Black Lives Matter, White Privilege, and Turquoise

With all that's going on right now in the U.S regarding the BLM movement, now more than ever I've been assessing my role as person of privilege and what I need to do to be a better ally. 

Here is the truth about what I believe: Black lives matter. Indigenous lives matter. People of color's lives' matter. LGBTQIA lives matter. I believe this on a spiritual, religious, economic, environmental, and social level. I believe white privilege and systematic racism exists in North America. I believe it is the responsibility of everyone to learn and behave in ways that protect the most vulnerable in our communities. 

I have been sussing out how I feel about being a white-skinned person who uses turquoise to inlay wood. I haven't just begun to think about this. Over the past year I have been researching, having conversations with other artists, my university professors, and anyone who has been gracious enough to give me the time of day about the intersections of appropriation and the region in which I live and have drawn inspiration. Even though this area of turquoise inlay still doesn't feel black and white, I would very much like it to be. I'm not done figuring out what to do.  

While traditional Indigenous craft includes works of turquoise jewelry, weaving, and so much more, the issue I have centers around working with turquoise as a white-skinned person. Turquoise is found and used in many parts of the world, but it is very distinctly part of a southwestern aesthetic that comes from the North American southwest. This region has a history of horrific abuse towards Indigenous populations that include white European decedents profiting off Indigenous design while mistreating the people from whom they have stolen. While I grew up in New Mexico and have lived here all my life, I do not have any Native American in my heritage to claim. I have struggled to find the answer to my question: Is it wrong for me as a white person to make money from turquoise inlaid wood bowls and vases? I feel as though the answer to this hinges on whether I am using the southwestern aesthetic and therefore participating in whitewashing. To this I can only say that I am still trying to find where the lines are between appropriation and inspiration.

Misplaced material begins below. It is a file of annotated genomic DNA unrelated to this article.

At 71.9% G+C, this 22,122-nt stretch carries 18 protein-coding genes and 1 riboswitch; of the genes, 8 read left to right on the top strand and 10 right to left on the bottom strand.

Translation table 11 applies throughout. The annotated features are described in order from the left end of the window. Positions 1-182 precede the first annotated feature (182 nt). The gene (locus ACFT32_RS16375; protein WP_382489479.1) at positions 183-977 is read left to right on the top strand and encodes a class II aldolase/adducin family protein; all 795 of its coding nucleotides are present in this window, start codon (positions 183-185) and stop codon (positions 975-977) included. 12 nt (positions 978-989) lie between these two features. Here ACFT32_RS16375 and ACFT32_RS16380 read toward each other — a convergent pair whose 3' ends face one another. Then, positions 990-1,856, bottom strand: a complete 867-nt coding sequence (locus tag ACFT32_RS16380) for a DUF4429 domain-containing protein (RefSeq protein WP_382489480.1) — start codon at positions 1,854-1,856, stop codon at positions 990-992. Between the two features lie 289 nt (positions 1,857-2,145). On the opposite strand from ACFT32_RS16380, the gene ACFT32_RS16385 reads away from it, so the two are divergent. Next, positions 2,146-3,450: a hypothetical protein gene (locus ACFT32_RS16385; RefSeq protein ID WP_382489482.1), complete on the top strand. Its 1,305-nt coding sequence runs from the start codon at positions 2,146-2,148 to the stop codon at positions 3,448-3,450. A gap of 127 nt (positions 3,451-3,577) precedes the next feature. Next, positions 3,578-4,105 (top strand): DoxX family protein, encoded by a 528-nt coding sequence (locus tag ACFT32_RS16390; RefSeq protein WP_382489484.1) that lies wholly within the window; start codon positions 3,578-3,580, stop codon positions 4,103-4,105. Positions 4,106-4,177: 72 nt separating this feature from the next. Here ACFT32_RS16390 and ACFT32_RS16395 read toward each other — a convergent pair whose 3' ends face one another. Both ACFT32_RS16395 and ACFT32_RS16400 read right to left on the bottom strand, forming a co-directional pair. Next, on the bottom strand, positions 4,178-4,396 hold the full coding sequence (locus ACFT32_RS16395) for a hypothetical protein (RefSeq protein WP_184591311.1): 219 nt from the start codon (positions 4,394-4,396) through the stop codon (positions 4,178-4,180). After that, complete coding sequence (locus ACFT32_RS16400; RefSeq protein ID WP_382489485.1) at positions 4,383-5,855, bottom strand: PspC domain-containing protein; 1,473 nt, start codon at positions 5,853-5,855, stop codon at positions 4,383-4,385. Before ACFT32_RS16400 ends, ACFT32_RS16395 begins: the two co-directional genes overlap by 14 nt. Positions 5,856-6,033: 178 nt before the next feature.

I will be learning for the rest of my days. I am prepared to say goodbye to people, businesses, customers, materials, and practices that do not align with or fundamentally oppose my beliefs. Turquoise is beautiful, special, and amazing to work with, but I'm prepared to walk away from using it in my work. I've moved toward turning my own pieces and using different materials largely because of the dissonance growing within myself regarding turquoise. 

I'm listening to the voices of the marginalized. I'm learning for myself the ways that I have implicitly and explicitly perpetuated white colonialism, racism, and violence. I'm ready to admit my mistakes. 

I welcome any and all dialogue from people who have opinions and perspectives on this issue of white people working with turquoise in all capacities. 

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